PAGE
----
A Deputy Finance Minister, Abena Osei Asare, has disclosed that Ghana needs the Debt Exchange Programme to proceed to the next stage of negotiations with the International Monetary Fund (IMF) to revive Ghana’s economy.
According to the deputy minister, the successful execution of the programme is key to securing IMF assistance to boost confidence in the economy.
Speaking at a forum organised by auditing and accounting firm Deloitte Ghana on November 6, she urged all investors to participate in the programme.
“The economy is in crisis, and we know it’s a difficult time for us. For us to get to the next stage of the IMF programme, we need the debt exchange programme to proceed.”
“We are calling on all and sundry to support the government and achieve this, which will help our businesses thrive. It’s not easy, but we believe within the medium term, Ghana can rise again. It is voluntary, but we encourage everyone to partake in this,” she said.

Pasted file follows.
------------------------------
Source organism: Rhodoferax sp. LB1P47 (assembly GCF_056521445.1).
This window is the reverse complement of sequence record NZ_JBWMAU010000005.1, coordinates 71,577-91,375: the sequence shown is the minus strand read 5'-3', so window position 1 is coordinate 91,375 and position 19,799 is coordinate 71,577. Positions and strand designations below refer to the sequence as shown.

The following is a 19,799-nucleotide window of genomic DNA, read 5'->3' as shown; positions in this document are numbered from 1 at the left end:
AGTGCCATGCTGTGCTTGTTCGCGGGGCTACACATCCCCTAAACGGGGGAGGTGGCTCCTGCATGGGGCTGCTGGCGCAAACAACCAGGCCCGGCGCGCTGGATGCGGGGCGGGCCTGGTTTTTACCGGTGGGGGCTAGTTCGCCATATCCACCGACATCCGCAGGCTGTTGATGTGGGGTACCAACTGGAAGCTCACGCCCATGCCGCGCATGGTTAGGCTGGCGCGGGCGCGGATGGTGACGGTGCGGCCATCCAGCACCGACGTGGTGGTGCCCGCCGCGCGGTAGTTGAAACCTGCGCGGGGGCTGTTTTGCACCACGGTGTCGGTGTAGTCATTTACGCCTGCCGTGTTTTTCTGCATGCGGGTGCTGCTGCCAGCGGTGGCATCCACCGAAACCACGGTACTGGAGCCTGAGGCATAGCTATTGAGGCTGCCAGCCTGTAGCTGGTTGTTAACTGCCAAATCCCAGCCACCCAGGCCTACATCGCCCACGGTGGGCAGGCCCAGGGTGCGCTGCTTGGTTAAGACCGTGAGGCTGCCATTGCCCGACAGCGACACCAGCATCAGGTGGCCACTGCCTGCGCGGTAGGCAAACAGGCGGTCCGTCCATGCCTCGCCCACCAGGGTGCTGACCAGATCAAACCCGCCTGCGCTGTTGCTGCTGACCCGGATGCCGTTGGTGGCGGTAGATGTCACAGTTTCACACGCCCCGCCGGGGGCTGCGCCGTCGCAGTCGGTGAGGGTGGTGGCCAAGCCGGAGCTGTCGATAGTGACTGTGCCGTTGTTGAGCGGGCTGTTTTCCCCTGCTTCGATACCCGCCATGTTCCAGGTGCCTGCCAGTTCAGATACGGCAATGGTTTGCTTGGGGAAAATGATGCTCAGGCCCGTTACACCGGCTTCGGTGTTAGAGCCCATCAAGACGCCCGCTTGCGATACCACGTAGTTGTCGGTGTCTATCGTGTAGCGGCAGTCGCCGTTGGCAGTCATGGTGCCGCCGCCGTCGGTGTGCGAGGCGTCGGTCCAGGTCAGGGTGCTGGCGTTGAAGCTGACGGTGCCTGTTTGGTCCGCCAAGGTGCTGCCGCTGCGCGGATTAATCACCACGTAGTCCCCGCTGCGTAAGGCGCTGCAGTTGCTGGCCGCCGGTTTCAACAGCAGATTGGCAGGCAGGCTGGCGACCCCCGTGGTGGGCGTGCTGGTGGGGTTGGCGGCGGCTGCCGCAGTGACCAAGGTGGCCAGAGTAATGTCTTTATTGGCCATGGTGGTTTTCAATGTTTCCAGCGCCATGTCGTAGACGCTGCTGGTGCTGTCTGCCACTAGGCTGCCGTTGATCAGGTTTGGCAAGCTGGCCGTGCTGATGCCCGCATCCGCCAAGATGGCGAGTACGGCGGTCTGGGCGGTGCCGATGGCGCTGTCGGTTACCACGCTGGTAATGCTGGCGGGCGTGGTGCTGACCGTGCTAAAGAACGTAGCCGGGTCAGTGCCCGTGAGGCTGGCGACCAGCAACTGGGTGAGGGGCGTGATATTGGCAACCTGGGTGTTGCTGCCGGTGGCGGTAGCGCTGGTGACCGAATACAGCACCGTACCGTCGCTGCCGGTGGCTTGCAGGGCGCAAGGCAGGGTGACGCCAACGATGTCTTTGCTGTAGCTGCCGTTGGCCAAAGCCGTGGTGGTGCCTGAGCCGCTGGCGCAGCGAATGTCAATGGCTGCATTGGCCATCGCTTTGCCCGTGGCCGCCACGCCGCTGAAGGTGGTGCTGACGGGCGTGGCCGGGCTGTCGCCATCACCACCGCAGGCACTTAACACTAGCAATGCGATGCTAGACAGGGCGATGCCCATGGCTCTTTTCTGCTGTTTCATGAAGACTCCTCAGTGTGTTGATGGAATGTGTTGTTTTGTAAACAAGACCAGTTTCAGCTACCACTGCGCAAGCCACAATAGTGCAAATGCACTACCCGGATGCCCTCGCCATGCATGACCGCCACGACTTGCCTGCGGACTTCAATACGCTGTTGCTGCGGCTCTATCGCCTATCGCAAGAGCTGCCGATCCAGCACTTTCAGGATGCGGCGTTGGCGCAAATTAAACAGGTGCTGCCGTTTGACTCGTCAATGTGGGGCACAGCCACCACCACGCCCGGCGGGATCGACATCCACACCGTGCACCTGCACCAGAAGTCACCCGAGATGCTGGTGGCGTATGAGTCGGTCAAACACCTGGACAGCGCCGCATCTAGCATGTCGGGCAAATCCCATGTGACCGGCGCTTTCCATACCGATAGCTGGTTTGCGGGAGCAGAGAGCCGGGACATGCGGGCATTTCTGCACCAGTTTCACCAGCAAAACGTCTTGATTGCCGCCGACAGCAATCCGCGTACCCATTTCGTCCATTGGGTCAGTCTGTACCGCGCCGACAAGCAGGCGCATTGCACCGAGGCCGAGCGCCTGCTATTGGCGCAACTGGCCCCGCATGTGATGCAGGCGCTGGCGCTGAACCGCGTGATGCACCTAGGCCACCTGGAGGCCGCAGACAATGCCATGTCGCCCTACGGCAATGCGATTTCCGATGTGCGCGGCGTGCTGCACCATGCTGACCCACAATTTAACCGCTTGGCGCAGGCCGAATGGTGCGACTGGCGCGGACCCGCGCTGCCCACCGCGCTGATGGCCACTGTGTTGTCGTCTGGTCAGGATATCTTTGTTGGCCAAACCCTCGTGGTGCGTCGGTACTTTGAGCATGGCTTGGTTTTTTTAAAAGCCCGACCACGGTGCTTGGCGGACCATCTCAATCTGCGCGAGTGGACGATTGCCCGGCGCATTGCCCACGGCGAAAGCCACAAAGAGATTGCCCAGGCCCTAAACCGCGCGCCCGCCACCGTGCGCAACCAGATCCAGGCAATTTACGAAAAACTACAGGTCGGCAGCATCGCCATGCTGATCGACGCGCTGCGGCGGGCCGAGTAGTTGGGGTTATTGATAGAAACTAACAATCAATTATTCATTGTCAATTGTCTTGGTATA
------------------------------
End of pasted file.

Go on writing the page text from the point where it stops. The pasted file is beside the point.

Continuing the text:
She explained that the Finance Ministry is working with other financial regulatory bodies to ensure that individual investors do not lose their monies.
“The various terms will be outlined by our various financial Institutions, and they will help us. We are working with the regulatory bodies to make sure nobody loses his/her investments. It is not pleasant but necessary at this point”, she stated.
The debt restructuring will see a slash in interest payments for domestic bondholders to zero per cent in 2023 and five per cent in 2024.
Existing domestic bonds as of December 1, 2022, will also be exchanged for four new bonds maturing in 2027, 2029, 2032 and 2037 – all to restore the nation’s capacity to service its debt.